TruAdopt just concluded a year and a half long case in which we represented a birth mom in an attempt to enforce a post adoption contact agreement. The challenges were many, namely:
The agreement was written by an agency social worker and none of the parties had legal representation;
The parties didn’t know one another very well at the time the agreement was written;
The agreement was not very specific and did not contain any contingency plans;
The birth mom never received a filed copy of the agreement;
Birth parents don’t have access to adoption files and therefore couldn’t get a copy of the agreement;
The agency attempted to mediate between the parties but, when they couldn’t agree, the agency was stuck and the parties did nothing;
The birth mom had no idea how to find legal help;
When TruAdopt stepped in, the adoptive family hired legal counsel and the time and costs involved with reaching agreement would have become prohibitive for the birth mom, had TruAdopt not agreed to represent her pro bono.
Once TruAdopt filed a motion with the court to enforce or modify the agreement, we were presented with a dilemma common to these cases: the more birth mom pushed to enforce her rights, the more understandably resistant the adoptive family became. The reality of litigation is that it can get very ugly. As soon as declarations are filed, folks start saying derogatory things about one another, thus making the relationship even worse than it already is. While we were always mindful to avoid saying anything irreparably negative, we knew that going to trial had the potential for permanently destroying any real relationship, even if a court ruled in favor of contact. We were pleased, therefore, when the case resolved at a judicially supervised settlement conference. Hundreds of pages of declarations, exhibits, and arguments boiled down to the parties agreeing to a very reasonable agreement that places the child’s best interests at heart. The lessons we learned are these:
A good contact agreement at the beginning solves potential problems before they arise.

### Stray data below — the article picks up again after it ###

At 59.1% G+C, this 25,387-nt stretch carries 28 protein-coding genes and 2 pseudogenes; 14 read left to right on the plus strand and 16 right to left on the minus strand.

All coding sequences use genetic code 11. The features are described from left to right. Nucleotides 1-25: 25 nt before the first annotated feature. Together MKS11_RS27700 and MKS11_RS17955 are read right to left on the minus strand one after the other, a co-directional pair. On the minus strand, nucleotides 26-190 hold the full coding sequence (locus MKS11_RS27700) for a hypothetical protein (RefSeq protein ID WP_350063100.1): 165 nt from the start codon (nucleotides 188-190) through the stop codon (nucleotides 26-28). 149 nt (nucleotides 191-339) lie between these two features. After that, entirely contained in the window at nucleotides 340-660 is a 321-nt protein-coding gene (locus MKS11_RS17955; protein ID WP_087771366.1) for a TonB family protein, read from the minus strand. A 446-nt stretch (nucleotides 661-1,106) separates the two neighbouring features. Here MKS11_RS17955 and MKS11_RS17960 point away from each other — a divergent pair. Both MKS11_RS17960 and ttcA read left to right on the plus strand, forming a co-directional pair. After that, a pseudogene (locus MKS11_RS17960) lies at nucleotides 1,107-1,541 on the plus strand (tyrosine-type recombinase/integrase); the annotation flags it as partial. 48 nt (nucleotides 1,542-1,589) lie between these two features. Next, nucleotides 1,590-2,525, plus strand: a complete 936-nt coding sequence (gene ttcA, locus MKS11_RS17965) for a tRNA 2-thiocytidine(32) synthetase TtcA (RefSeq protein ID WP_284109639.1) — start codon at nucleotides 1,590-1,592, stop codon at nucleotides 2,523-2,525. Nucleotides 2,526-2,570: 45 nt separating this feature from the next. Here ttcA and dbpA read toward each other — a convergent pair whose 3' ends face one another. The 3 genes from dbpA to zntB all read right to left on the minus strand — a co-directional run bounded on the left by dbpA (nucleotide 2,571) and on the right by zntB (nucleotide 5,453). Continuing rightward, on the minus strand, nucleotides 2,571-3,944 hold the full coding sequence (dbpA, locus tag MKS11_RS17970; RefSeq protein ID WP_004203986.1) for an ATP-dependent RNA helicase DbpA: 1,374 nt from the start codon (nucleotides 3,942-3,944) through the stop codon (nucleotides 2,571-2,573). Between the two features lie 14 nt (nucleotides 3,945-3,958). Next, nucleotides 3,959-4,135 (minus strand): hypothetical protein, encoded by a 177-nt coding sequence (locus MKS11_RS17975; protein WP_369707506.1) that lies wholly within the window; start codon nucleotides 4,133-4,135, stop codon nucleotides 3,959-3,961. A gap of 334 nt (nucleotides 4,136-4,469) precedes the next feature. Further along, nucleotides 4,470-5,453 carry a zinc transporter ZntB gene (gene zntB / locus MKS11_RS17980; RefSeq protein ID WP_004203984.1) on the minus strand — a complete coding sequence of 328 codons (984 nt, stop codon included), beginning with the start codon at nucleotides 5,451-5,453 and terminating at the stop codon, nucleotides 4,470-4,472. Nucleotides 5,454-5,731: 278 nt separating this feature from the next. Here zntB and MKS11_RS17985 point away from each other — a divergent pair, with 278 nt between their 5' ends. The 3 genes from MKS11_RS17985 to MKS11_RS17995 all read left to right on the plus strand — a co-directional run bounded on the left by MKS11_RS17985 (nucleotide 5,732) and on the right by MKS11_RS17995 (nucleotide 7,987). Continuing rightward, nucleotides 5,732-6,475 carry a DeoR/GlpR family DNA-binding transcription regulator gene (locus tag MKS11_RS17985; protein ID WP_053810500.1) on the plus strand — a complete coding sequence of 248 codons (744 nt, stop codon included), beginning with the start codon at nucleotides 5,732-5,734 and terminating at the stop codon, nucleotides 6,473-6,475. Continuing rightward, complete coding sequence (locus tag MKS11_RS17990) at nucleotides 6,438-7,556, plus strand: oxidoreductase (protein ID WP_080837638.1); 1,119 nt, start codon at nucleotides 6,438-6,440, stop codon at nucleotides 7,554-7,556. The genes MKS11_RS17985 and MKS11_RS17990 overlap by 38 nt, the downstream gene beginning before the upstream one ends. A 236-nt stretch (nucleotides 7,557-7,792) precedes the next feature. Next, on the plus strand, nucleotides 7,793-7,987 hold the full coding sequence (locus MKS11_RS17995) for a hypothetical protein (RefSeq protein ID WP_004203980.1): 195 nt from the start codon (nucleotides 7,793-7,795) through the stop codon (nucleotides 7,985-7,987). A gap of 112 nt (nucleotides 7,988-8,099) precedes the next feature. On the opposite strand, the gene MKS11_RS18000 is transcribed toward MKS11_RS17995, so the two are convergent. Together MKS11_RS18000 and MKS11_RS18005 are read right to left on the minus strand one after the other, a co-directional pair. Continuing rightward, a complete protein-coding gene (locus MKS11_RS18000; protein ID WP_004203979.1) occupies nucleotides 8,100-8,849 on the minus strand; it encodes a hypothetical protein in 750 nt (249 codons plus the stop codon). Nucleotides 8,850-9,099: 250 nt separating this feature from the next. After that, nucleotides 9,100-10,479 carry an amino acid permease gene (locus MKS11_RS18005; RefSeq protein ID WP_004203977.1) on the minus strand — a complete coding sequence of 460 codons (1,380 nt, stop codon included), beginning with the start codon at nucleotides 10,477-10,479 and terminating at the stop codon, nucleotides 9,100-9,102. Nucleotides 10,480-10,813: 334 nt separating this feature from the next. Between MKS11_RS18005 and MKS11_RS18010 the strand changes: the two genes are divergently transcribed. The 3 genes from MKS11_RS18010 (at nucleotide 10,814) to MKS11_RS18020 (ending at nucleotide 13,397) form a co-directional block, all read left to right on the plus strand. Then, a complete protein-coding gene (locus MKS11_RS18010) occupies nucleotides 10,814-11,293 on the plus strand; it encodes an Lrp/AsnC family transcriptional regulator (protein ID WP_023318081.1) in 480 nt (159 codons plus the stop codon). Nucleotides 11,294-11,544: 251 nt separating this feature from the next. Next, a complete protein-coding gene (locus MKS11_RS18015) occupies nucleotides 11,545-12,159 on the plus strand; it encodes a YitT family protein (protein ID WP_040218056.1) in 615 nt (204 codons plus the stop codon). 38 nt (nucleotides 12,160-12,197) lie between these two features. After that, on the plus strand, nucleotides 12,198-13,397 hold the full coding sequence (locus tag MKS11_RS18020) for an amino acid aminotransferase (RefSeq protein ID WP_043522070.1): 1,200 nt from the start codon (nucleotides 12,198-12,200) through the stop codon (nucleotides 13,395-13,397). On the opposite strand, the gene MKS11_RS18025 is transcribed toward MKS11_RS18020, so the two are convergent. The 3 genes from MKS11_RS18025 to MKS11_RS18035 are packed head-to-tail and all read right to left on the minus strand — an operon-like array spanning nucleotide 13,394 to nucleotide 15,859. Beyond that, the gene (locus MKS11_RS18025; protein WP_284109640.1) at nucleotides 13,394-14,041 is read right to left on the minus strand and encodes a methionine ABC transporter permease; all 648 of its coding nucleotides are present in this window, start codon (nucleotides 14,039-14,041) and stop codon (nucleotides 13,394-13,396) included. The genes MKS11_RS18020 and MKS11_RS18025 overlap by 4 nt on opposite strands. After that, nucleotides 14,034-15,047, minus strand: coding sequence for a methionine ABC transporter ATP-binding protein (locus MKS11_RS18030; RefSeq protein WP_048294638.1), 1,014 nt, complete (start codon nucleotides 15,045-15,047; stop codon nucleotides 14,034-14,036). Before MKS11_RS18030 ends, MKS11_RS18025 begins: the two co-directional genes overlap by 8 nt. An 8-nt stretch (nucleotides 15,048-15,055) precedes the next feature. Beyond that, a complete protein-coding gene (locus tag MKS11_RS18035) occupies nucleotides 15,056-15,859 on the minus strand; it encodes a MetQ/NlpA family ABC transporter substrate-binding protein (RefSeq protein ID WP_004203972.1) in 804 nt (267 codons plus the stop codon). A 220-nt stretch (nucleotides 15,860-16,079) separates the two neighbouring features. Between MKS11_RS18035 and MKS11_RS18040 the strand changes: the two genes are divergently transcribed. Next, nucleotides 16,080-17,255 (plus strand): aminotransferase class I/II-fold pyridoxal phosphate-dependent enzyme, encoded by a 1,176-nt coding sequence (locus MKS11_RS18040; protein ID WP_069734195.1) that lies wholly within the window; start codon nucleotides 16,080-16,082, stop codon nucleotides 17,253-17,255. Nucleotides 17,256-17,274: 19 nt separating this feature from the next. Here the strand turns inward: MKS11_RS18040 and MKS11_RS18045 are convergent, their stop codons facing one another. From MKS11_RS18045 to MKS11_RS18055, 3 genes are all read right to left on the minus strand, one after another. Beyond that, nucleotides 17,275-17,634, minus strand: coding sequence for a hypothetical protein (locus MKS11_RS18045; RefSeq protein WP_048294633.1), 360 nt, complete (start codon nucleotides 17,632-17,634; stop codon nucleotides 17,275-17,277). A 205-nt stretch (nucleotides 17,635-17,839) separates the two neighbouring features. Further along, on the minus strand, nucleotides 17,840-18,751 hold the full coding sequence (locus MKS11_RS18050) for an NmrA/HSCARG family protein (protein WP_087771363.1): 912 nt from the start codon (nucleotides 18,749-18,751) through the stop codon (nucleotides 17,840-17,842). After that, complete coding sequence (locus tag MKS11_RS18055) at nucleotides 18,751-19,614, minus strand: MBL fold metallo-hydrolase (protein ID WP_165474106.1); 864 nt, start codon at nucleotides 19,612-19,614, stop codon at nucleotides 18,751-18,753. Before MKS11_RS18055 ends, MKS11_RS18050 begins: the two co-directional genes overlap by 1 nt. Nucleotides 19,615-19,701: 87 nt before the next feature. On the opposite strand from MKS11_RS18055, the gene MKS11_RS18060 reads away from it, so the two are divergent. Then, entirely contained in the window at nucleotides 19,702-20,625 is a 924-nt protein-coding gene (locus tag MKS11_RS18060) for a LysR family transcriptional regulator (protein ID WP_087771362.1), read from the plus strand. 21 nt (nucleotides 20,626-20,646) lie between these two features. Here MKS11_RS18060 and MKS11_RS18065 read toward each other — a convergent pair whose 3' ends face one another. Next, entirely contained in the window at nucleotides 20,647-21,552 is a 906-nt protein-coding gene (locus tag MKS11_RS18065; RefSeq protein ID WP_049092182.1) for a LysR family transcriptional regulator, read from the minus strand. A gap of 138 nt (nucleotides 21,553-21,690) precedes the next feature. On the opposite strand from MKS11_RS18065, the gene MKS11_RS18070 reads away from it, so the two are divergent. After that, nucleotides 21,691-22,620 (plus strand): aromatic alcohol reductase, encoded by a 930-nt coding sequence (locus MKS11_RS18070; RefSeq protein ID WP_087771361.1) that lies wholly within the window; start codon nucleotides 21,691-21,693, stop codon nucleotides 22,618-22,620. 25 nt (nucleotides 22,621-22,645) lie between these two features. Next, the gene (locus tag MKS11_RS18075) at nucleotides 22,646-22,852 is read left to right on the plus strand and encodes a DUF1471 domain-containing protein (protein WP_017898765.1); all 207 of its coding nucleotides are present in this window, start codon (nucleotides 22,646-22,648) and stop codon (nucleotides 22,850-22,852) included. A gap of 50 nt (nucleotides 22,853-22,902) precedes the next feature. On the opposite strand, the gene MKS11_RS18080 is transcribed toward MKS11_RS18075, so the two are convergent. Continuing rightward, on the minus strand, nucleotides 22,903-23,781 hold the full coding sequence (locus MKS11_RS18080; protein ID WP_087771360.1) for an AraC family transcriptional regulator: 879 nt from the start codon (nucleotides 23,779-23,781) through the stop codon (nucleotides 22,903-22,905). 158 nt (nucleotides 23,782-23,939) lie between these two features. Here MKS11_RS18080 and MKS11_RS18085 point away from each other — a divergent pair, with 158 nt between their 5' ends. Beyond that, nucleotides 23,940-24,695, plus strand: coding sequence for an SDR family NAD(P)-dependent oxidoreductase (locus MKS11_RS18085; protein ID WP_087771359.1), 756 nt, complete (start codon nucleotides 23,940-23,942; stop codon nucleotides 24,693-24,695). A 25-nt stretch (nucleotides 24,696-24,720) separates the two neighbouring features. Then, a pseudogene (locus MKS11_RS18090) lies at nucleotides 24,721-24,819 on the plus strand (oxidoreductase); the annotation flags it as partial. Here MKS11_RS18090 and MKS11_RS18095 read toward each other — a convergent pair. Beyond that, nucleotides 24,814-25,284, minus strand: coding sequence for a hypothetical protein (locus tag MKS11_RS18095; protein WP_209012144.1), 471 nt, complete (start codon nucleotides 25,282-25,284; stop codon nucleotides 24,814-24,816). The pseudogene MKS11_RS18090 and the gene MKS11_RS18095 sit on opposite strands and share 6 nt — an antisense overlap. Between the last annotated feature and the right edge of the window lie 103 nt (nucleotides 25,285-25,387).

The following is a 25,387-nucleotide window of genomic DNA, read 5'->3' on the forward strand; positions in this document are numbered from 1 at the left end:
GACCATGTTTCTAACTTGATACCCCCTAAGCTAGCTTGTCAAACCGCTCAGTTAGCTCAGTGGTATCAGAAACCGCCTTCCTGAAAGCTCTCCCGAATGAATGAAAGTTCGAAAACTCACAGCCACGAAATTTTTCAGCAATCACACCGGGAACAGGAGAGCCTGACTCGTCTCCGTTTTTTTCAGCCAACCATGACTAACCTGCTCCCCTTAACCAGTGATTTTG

A good agreement needs to be specific! It should be written assuming that the parties will not always get along perfectly. Hopefully, the relationship will grow organically over time and contact will be free and easy. However, people and circumstances change. Write an agreement that will protect everyone’s interests, especially the child’s, even if things go wrong.
Both parties must be represented by their own attorney at the time the agreement is signed!
A social worker is not a lawyer and, while social workers are excellent at many things, they should not be the ones who are drafting legal documents. It’s also vital that each party be given the opportunity to ask an attorney about any questions they have about the enforceability or terms of the agreement. Clarity at this step is paramount!
Birth moms must be given a copy of the contact agreement once it is filed by the Court.
Even though she will probably be given a copy of the agreement at the time it is signed, it’s important that she receive a filed copy of it as well (the agreement usually won’t be filed until it is incorporated into the final adoption order). It is her attorney’s responsibility to ensure she receives the filed copy.
Education on Open Adoption, including its challenges, and counseling can be crucial to a successful relationship.
In order to reach a settlement, we enlisted the help of adoption therapists who could educate the parties on the benefits and challenges of open adoption. Counseling was also crucial. The adoptive parents needed help addressing some of their fears concerning allowing someone into their lives who may not share all of their values and the birth mom needed counseling to address her adoption-related grief and to help her form realistic expectations for what an appropriate relationship might look like. In our case, the counseling came after the relationship had broken down. It would have been so much better if the parties had enjoyed that kind of education and counseling at the start of the relationship!
Grace goes a long way.
There’s a very good chance that the birth and adoptive parents share very different life experiences, attitudes, and values. While they may not always agree with one another or even like one another, they can agree that the child’s best interests should be primary. They all love the child and can at least agree on that. Grace and forgiveness will very likely be necessary to maintain a positive relationship with one another. While extending that isn’t easy and comes at a personal cost, the benefit the child receives when they realize that their birth and adoptive parents have agreed to set aside differences in order to love them better, is great.